A WRITER TAKES OFFICE

One of India’s most prominent journalists and a former Congress supporter is now a Minister of State under the BJP – a dramatic shift, writes his old colleague Ashis Ray

 

In the 1960s, the Congress party in West Bengal was in decline; Communists were on the ascent.

It was in such an environment that Mobashar Jawad Akbar, known to his friends as simply ‘MJ’, now India’s Minister of State for External Affairs, spent his formative years in Kolkata, the state’s capital. He hailed from the town of Telinipara, about 40 kilometres north of the city, but studied at Calcutta Boys’ School, followed by English honours at the premier Presidency College. Like most educated young men of his generation in Kolkata, he was naturally secular, but not a political activist.

 

In 1971, he departed for Mumbai – first to become an apprentice at The Times of India and then a reporter at its sister publication The Illustrated Weekly of India – before returning to Kolkata as editor of a newly-launched weekly, Sunday, at the unusually young age of 26.

 

The magazine rapidly gained popularity and gave even the redoubtable India Today a run for its money. It adopted a bold stance against the Emergency imposed by Prime Minister Indira Gandhi. MJ drew inspiration from, and editorially supported, opposition socialists and Chandra Shekhar Singh, who broke away from the Congress to become president of the Janata Party, which formed a government after Indira lost the 1977 elections.

 

In 1982, the owners of Sunday, the Ananda Bazar Group, ventured into an English language daily – The Telegraph – with MJ as editor. Steadily it became Kolkata and eastern India’s largest circulated paper, and remains so to date.

 

Its impact, and MJ’s liberalism, in contrast to growing conservatism among Indian Muslims caused by the orthodoxy duel between Shias and Sunnis in the aftermath of the Islamic revolution in Iran, caught the attention of diplomats Gopalaswami Parthasarathy and Mani Shankar Aiyar, then press secretaries to Congress Prime Minister Rajiv Gandhi. Indeed, they successfully persuaded MJ and the Telegraph to back Rajiv. His reward was a ticket, which made him an MP in the directly-elected Lok Sabha by 1989.

 

The tenure, though, was cut short by mid-term elections and MJ failed to retain his seat. After the assassination of Rajiv, not much encouragement was forthcoming from his successor, Prime Minister P V Narasimha Rao. Indeed, in 1994, MJ returned to full-time journalism to launch The Asian Age, owned and franchised out by him. Rajiv’s widow, Sonia Gandhi, who has for the past 18 years been the party’s president, did not recall him, either.

 

In due course, his criticism of her and the heir-apparent, her son Rahul, mounted, much to the delight of the Bharatiya Janata Party (BJP). Among many a jab, MJ accused Sonia of being ‘a mother who has ruined the party [Congress] and ruined the nation by her utter devotion to her completely inept son’.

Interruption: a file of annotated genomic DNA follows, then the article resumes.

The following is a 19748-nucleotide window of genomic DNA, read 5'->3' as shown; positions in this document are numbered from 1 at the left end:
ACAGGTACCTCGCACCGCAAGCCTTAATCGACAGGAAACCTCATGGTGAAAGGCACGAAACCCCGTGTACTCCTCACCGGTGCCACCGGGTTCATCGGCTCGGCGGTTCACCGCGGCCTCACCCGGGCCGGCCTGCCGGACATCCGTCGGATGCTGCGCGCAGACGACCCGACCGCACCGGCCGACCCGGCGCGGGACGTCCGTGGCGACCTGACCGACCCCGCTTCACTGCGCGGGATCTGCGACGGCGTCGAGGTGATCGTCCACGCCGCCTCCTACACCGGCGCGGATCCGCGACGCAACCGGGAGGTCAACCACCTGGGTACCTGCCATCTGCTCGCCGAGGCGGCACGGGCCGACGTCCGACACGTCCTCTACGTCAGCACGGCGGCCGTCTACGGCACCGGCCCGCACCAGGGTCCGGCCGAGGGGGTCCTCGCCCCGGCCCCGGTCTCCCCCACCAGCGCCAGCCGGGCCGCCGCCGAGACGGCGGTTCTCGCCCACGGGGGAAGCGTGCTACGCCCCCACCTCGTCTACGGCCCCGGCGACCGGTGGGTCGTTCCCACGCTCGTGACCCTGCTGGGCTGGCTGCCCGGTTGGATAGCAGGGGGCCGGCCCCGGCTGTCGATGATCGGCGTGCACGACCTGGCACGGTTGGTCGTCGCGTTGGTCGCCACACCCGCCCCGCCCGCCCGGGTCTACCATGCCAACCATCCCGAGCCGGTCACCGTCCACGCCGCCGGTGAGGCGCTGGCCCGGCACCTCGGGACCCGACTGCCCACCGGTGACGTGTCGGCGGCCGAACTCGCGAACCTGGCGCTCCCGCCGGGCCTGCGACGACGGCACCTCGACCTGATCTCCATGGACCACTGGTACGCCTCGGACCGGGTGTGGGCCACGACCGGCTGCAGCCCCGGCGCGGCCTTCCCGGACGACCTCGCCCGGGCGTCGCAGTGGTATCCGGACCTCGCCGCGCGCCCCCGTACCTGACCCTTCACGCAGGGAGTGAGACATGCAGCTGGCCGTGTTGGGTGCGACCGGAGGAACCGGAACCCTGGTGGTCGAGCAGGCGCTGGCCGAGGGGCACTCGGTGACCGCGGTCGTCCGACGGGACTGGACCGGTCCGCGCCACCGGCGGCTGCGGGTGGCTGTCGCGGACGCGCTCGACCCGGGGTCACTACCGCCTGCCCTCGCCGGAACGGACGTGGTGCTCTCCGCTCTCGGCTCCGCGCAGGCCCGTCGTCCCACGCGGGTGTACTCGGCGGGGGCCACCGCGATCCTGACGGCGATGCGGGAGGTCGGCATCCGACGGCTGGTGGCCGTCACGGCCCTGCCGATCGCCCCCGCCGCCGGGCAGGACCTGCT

MJ’s entry into the BJP had been doing the rounds for some time. Despite its previous leader, Lal Krishna Advani, wanting to accommodate him, there was resistance from sections of the party because of his background with Congress. The impasse ended with him joining as a media spokesman in 2014.

 

MJ is a prolific writer, with a fluidity of style. He is the author of several books, including an admiring biography of Jawaharlal Nehru, the Congress stalwart and father of Indian secularism. He is also undoubtedly one of the most successful print editors in India in the past 40 years. His strategy was to devote space to the big story, instead of throwing bits and pieces at everything. His promotion of women has been a hallmark of his imprint on Indian journalism.

 

In June 2016, he returned to the indirectly-elected Rajya Sabha. Within a month, he has been catapulted into the Ministry of External Affairs (MEA). With the department’s cabinet minister Sushma Swaraj apparently unable to travel too extensively due to a recent illness, MJ is likely to be a prominent substitute.

 

He is not the first Muslim to shoulder a responsibility in India’s foreign office. Mohammedali Currim Chagla, Sikander Bakht and Salman Khurshid have, in fact, been cabinet ministers. However, a journalist as a minister in the MEA is, perhaps, unprecedented.

 

MJ has followed numerous foreign tours by heads of government, including Indira and Rajiv’s prime ministerial visits in the 1980s. He has also covered Organisation of Islamic Co-operation conferences. In 2004, he was a member of a forum entrusted to draft a charter for Muslim nations, and as a visiting fellow at Washington’s Brookings Institution, he contributed to a project on US policy towards the Islamic world.

 

Nonetheless, despite MJ’s disillusionment with the Congress, his ideological switch to the BJP is clearly quite radical. His appointment, though, may enhance the party’s prestige and image.


 

As a correspondent of Sunday and The Telegraph, and head of the London bureau of the Ananda Bazar Group, Ashis Ray was for many years a colleague of MJ Akbar

 

 

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